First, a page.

“Over short time increment, one observes the variability of the portfolio, not the returns.”- Nassim Taleb
Mr Nassim Taleb in his book, Fooled by Randomness, gives an interesting example.
A 15% return with a 10% volatility per annum translates into a 93% probability of a success in any given year.
This means if you check your portfolio once a year, there is a 93% probability of seeing a positive result.
If you check the portfolio every day, then there is only 54% probability of seeing a positive result.
For one month, it is 67% and for one quarter it is 77%.
Seeing negative results in portfolio would trigger unpleasant emotions resulting in inappropriate action. That’s why most investors are unable to stay the course.
If you see your portfolio only once a year, the probability of negative results come down significantly. This would ensure that you’ve sufficient emotional strength to stay the course.
From 1979-80 to 2015-16; for the last 37 financial years; we had a 25 years of positive Sensex returns and 12 years of negative returns. So since 1979, the Indian stock market has produced an annual gain 68% of the time, or 25 times, while losing ground just 12 times.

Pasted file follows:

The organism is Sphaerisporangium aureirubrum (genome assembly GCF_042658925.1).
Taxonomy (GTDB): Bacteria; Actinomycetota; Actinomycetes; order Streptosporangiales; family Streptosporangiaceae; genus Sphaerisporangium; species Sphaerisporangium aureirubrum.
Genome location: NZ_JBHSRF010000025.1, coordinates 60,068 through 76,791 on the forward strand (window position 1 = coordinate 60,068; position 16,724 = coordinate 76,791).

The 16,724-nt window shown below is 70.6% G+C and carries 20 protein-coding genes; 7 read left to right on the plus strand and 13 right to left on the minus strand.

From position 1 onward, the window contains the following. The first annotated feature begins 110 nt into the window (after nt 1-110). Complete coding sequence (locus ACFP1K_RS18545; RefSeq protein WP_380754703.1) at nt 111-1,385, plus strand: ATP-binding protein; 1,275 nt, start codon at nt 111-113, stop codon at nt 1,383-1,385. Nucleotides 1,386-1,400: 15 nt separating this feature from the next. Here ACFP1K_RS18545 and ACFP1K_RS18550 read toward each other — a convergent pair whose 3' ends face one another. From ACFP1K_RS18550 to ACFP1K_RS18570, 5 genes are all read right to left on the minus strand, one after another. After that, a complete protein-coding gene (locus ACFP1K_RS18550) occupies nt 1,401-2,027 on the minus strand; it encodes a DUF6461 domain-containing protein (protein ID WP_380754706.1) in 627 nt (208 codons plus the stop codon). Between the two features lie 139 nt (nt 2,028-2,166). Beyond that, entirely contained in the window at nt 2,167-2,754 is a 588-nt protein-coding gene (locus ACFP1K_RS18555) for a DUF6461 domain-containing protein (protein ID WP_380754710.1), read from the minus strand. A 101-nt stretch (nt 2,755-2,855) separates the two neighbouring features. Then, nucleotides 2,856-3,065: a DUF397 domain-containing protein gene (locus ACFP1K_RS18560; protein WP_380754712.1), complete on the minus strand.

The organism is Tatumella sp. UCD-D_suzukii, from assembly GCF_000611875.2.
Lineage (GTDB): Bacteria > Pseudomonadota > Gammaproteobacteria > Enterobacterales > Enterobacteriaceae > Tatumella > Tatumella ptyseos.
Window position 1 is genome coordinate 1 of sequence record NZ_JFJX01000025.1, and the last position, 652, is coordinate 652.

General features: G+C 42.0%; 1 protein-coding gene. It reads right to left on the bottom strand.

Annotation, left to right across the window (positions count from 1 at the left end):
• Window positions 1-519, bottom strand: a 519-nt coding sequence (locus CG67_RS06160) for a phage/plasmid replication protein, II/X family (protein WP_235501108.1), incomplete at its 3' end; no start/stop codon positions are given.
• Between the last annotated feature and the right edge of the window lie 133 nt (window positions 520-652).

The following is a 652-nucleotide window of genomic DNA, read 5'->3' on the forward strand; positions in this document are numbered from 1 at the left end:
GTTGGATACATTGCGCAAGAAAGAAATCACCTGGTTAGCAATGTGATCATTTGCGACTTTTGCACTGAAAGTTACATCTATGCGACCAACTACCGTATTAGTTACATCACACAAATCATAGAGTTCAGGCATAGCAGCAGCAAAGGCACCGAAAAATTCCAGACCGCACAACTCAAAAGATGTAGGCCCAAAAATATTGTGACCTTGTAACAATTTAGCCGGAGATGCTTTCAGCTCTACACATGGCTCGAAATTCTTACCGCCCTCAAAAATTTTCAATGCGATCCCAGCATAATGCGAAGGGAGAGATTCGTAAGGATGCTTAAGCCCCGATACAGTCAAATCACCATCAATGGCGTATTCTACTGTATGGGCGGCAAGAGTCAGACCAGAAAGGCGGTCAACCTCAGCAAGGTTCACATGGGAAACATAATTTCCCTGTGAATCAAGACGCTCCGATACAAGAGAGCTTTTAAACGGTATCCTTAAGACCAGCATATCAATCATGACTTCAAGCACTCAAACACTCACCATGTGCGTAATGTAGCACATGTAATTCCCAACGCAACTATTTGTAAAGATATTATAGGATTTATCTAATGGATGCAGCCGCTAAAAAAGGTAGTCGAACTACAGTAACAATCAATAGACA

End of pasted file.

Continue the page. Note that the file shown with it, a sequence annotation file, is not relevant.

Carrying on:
So even in real life scenario, if you check the portfolio once a year, the probability of seeing a positive return is high.
So don’t check your portfolio frequently.
I’ve a confession to make. Due to the nature of profession, reading business papers, also as a habit, I do see the markets daily. So I also see our family portfolio once in a week. But I’ve not made any changes to our family’s mutual fund portfolio during the last few years. Even in our stock portfolio, there is just one change in this financial year. There are years there would be zero change in our portfolio. I’ve seen funds in my portfolio falling 30% in few days, but did not take any action whatsoever. Not that I don’t feel emotional pain, but I don’t act on the same. This is a trait I’ve developed over many years. Even if my net worth falls by 50% over a very short time, despite going through pain, I would still stay the course.
The best thing to do is not look at your portfolio frequently. If you still want to do, work on your emotions to ensure that you don’t react to the pain.
Emotional control is very difficult. Not seeing is easy.
Choose the easy path.